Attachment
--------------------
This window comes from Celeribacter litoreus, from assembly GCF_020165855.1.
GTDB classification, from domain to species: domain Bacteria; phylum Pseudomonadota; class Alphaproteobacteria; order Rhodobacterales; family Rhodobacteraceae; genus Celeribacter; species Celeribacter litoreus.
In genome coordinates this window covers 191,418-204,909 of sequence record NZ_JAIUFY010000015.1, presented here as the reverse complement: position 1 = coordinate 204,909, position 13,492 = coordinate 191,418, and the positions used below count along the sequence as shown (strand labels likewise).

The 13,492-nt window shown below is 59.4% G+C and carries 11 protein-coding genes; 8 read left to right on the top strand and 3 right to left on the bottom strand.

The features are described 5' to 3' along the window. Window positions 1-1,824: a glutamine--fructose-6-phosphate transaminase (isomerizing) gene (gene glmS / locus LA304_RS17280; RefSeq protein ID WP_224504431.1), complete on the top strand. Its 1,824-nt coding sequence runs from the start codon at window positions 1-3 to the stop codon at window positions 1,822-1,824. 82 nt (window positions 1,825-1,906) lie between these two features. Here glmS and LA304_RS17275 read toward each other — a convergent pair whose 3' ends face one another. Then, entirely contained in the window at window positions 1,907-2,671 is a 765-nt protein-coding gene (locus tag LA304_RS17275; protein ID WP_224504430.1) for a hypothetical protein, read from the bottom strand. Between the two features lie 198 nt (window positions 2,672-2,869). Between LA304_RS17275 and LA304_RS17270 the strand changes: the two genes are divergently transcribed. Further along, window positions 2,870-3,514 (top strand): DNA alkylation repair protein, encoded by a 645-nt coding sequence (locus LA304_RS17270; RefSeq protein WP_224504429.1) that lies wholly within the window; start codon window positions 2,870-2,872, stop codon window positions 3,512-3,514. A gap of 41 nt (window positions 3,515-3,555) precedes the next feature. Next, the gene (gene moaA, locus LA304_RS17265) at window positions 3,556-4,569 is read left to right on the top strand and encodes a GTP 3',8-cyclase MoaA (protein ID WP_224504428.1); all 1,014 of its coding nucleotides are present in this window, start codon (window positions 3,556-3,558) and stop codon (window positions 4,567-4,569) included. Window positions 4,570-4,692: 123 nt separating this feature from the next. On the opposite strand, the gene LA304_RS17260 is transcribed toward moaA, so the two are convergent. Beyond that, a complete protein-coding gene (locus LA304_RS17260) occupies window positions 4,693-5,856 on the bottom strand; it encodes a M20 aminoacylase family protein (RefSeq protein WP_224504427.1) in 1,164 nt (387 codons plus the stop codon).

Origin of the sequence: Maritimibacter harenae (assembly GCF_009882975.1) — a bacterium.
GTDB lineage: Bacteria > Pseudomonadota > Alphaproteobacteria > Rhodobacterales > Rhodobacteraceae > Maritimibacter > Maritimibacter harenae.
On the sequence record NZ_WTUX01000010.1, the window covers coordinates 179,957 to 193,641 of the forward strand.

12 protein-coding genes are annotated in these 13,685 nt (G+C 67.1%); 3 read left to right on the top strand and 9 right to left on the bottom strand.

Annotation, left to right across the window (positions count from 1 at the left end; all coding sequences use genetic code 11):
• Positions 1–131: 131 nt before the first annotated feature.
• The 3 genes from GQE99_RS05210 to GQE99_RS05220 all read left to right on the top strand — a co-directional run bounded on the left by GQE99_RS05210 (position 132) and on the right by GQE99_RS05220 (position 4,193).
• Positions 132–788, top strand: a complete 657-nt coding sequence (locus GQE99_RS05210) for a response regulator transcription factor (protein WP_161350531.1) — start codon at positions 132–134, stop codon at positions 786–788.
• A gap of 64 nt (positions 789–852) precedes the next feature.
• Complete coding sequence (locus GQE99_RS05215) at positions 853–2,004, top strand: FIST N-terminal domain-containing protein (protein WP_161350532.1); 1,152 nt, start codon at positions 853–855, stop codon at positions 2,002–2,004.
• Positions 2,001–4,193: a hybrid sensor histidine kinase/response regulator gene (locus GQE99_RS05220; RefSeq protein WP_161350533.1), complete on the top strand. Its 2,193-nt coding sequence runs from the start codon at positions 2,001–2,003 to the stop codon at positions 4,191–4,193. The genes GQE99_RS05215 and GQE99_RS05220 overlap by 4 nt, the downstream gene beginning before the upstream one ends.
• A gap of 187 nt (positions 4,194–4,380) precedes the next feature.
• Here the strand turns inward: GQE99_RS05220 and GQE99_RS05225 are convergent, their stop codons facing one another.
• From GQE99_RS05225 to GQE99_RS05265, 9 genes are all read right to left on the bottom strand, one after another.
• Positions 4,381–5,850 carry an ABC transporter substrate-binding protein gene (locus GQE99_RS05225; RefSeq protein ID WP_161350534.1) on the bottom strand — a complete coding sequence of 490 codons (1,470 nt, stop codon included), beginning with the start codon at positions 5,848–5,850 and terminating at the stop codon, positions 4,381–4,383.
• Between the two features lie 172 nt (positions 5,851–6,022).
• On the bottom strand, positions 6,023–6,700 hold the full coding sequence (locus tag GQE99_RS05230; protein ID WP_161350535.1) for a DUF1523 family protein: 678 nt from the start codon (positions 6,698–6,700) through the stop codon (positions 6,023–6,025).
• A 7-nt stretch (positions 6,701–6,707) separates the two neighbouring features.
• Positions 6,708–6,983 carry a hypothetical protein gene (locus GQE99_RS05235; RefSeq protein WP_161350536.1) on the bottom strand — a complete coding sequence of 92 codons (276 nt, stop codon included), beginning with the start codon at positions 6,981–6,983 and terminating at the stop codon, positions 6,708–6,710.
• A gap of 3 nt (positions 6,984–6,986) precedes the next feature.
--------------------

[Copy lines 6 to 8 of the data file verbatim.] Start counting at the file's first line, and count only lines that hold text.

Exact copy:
Origin of the sequence: Maritimibacter harenae (assembly GCF_009882975.1) — a bacterium.
GTDB lineage: Bacteria > Pseudomonadota > Alphaproteobacteria > Rhodobacterales > Rhodobacteraceae > Maritimibacter > Maritimibacter harenae.
On the sequence record NZ_WTUX01000010.1, the window covers coordinates 179,957 to 193,641 of the forward strand.